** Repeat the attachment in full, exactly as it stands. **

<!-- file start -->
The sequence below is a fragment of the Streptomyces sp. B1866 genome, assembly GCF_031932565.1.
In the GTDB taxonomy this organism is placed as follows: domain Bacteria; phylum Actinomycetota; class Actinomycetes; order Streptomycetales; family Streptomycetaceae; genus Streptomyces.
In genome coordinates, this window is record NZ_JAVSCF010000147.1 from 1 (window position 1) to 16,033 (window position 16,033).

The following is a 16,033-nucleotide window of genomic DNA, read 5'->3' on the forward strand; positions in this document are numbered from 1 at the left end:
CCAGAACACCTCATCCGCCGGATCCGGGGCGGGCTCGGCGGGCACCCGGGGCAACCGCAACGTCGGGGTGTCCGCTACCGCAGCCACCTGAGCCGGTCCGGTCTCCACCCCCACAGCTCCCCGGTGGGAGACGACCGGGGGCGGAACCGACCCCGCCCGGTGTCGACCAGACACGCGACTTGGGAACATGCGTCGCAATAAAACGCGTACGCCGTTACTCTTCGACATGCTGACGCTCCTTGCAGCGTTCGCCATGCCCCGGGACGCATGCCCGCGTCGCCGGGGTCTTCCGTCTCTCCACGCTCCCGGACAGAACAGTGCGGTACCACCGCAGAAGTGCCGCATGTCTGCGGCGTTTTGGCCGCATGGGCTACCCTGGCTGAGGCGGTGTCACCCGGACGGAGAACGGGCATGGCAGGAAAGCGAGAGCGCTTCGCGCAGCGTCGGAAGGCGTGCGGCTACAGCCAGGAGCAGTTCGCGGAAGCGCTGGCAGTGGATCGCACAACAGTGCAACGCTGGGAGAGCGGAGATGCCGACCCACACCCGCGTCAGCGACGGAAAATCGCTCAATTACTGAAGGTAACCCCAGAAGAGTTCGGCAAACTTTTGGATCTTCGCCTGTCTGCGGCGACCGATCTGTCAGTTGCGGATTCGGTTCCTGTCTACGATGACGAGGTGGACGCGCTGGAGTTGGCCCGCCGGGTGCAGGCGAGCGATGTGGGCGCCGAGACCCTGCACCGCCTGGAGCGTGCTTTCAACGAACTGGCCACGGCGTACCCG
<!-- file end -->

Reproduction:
The sequence below is a fragment of the Streptomyces sp. B1866 genome, assembly GCF_031932565.1.
In the GTDB taxonomy this organism is placed as follows: domain Bacteria; phylum Actinomycetota; class Actinomycetes; order Streptomycetales; family Streptomycetaceae; genus Streptomyces.
In genome coordinates, this window is record NZ_JAVSCF010000147.1 from 1 (window position 1) to 16,033 (window position 16,033).

The following is a 16,033-nucleotide window of genomic DNA, read 5'->3' on the forward strand; positions in this document are numbered from 1 at the left end:
CCAGAACACCTCATCCGCCGGATCCGGGGCGGGCTCGGCGGGCACCCGGGGCAACCGCAACGTCGGGGTGTCCGCTACCGCAGCCACCTGAGCCGGTCCGGTCTCCACCCCCACAGCTCCCCGGTGGGAGACGACCGGGGGCGGAACCGACCCCGCCCGGTGTCGACCAGACACGCGACTTGGGAACATGCGTCGCAATAAAACGCGTACGCCGTTACTCTTCGACATGCTGACGCTCCTTGCAGCGTTCGCCATGCCCCGGGACGCATGCCCGCGTCGCCGGGGTCTTCCGTCTCTCCACGCTCCCGGACAGAACAGTGCGGTACCACCGCAGAAGTGCCGCATGTCTGCGGCGTTTTGGCCGCATGGGCTACCCTGGCTGAGGCGGTGTCACCCGGACGGAGAACGGGCATGGCAGGAAAGCGAGAGCGCTTCGCGCAGCGTCGGAAGGCGTGCGGCTACAGCCAGGAGCAGTTCGCGGAAGCGCTGGCAGTGGATCGCACAACAGTGCAACGCTGGGAGAGCGGAGATGCCGACCCACACCCGCGTCAGCGACGGAAAATCGCTCAATTACTGAAGGTAACCCCAGAAGAGTTCGGCAAACTTTTGGATCTTCGCCTGTCTGCGGCGACCGATCTGTCAGTTGCGGATTCGGTTCCTGTCTACGATGACGAGGTGGACGCGCTGGAGTTGGCCCGCCGGGTGCAGGCGAGCGATGTGGGCGCCGAGACCCTGCACCGCCTGGAGCGTGCTTTCAACGAACTGGCCACGGCGTACCCG